When you’re a life coach, there’s one question that most of us dread answering.
And it just happens to be one of the lamest questions you can ask someone…
“So, what do you do?”
I always find this question to be shorthand for I don’t want to invest too much time learning about who you are, so let me put you into one of my mental boxes so I can just use my stereotypes instead.
And yet I notice that lots of self-employed artists (life coaches included), feel the pressure to come up with some canned “elevator speech” to quickly convey the essence of what they do to a total stranger. Certainly, having an answer for this question makes complete logical sense. After all, we’ve all been asked the question a zillion times. We know it’s coming. We want people to understand us. And hey, maybe just maybe this other person will be so impressed that they will start throwing their credit cards at you immediately… So when a marketer tells you to have a clear answer to this question, well, that’s what smart people do.
Well, I’ve worked with well over a thousand clients in my career, and no one of them came from chatting to someone between the floors of a high rise. Or from having a clear answer to the question of what I do, for that matter. Art is better experienced than explained. It’s taken me a while to be okay with not having an answer, to be okay with people being confused, but I no longer really care whether someone gets me or not. Not really any of my business.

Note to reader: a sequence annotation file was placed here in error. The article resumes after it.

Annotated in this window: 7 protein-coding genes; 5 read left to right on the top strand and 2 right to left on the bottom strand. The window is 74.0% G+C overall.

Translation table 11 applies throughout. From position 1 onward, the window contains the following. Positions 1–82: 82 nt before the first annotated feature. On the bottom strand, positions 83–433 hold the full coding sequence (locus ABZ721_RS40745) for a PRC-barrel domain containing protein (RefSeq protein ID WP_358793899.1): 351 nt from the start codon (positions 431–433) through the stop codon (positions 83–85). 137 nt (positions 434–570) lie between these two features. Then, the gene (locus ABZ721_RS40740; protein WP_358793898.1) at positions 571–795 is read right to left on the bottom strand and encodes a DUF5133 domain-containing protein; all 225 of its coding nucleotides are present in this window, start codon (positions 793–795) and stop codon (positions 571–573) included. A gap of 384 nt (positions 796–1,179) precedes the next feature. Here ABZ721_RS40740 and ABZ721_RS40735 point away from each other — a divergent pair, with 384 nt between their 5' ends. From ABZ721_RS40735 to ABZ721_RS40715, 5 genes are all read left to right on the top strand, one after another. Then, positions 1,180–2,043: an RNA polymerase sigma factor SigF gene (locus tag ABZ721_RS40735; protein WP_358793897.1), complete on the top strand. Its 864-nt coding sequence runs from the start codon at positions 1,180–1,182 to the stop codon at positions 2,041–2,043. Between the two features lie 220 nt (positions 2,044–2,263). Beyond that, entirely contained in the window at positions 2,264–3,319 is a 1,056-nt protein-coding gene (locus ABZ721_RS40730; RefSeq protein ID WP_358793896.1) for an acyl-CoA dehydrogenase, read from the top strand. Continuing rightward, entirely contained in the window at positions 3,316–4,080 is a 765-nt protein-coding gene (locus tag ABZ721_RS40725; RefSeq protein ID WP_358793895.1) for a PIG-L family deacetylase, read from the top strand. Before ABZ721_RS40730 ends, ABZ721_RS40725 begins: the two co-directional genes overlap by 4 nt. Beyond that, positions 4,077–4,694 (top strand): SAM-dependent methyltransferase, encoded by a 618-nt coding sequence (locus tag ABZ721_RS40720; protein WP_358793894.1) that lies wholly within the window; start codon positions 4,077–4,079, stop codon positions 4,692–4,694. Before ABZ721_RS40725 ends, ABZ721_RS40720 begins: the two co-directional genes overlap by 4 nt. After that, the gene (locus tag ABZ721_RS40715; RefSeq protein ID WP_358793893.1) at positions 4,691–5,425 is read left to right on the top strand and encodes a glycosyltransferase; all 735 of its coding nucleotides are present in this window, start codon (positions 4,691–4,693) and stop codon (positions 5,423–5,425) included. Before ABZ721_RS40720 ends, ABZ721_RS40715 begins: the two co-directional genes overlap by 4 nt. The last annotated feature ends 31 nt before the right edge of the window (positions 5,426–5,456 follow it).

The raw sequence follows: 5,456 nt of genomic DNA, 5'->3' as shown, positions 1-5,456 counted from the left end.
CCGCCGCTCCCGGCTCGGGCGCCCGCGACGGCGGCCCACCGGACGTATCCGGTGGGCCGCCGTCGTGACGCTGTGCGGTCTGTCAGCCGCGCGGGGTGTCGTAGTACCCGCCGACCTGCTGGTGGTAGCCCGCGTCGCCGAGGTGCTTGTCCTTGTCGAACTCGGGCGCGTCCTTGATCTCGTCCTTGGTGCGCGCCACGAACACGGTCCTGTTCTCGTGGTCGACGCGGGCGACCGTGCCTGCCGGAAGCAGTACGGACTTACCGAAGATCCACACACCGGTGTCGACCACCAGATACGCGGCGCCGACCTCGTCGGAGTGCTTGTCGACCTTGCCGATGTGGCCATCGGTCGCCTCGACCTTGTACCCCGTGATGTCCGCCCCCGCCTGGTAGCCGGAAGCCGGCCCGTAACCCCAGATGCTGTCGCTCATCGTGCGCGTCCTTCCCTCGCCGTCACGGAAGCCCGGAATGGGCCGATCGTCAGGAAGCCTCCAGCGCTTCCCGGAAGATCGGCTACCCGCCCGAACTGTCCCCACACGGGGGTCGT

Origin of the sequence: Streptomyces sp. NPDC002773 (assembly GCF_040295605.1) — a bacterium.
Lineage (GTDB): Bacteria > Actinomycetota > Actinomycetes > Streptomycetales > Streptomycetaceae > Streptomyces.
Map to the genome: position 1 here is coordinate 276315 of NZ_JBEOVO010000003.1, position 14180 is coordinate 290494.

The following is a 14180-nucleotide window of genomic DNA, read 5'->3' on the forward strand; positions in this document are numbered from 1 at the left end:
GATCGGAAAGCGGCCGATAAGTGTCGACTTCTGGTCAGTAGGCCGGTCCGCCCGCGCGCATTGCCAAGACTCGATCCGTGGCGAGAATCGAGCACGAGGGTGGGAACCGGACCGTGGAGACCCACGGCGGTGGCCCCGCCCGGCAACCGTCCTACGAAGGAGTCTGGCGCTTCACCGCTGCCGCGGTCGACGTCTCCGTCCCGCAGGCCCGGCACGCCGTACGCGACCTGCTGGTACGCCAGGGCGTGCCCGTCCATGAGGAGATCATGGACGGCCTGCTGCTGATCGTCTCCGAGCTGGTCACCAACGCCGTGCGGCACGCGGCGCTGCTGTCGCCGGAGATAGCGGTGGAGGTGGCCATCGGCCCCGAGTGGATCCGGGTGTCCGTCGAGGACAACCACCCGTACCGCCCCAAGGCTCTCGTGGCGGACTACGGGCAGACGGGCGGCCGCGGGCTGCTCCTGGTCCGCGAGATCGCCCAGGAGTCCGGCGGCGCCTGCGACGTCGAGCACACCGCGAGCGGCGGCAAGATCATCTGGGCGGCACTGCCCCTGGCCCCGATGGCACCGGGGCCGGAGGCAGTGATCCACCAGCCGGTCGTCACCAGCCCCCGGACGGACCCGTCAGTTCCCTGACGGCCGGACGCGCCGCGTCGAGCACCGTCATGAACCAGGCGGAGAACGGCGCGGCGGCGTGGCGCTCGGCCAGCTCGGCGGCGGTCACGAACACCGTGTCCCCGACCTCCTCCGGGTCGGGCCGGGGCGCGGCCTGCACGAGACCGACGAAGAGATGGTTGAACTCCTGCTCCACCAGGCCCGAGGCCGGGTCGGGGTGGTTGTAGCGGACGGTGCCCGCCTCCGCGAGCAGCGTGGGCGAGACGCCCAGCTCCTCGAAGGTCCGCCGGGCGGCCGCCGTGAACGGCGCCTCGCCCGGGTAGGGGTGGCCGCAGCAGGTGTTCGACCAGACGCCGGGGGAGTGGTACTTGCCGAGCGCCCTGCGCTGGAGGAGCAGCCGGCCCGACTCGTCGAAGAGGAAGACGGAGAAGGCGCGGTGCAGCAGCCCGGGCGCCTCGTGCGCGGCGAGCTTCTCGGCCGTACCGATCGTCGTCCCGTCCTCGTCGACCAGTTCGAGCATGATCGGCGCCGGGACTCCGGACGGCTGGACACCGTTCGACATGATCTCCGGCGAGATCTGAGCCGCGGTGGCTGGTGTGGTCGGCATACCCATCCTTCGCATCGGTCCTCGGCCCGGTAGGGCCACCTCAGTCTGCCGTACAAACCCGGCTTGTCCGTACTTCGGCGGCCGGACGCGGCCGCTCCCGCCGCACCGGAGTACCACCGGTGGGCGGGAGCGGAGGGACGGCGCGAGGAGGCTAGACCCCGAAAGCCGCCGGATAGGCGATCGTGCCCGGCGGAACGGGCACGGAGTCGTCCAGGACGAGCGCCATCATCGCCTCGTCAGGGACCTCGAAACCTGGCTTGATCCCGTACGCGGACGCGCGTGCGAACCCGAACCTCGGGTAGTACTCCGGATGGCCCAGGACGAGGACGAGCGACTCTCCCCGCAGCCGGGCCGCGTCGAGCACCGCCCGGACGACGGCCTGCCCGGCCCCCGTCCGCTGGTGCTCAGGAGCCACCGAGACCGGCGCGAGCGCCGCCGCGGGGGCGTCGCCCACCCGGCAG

When I first jumped into coaching, I had success going to networking events. This is what I was told to do, and hey, I’m an obedient student. As a writer, I’d agonize over using just the right words to introduce myself, hoping that the other person would get what I was all about in 15 seconds.
But looking back, no one cared what I said… At least the people I cared about were not fixated upon my networking chops… The people who hired me back then did so because we spent some time together and they got to know who I was, not a description of what I did. And they resonated with something about me. Pretty simple.
More to the point, if you ever feel like you have to explain yourself to anyone regarding what you do (or perhaps just your personal preferences for something), you choose to put yourself on the defensive. It’s a choice, folks. Just because someone asks doesn’t mean that it’s your job to meet their expectations. Good little boys and nice little girls do this, but you’ve outgrown that.
Acquiescing to someone else is just another form of protecting yourself from looking bad to someone else. And in short, defending yourself kinda sucks. When you’re defending yourself, you’re not really attractive to yourSELF. You can feel you gut tightening, a clear indication that you are choosing to follow someone else’s alignment instead of your own.
Professionally speaking, when you stand in your own alignment and share who you are in ways that are meaningful to YOU, clients will find you. You’ll be shocked how little explaining you have to do. Or selling. Instead, things just line up and working together is just the next logical thing to do.
In a larger context, you don’t have to explain who you are, what you like, or why you want something to anyone. They won’t really hear you anyway because they’re not really listening. Just like the person who asks you “so what do you do?”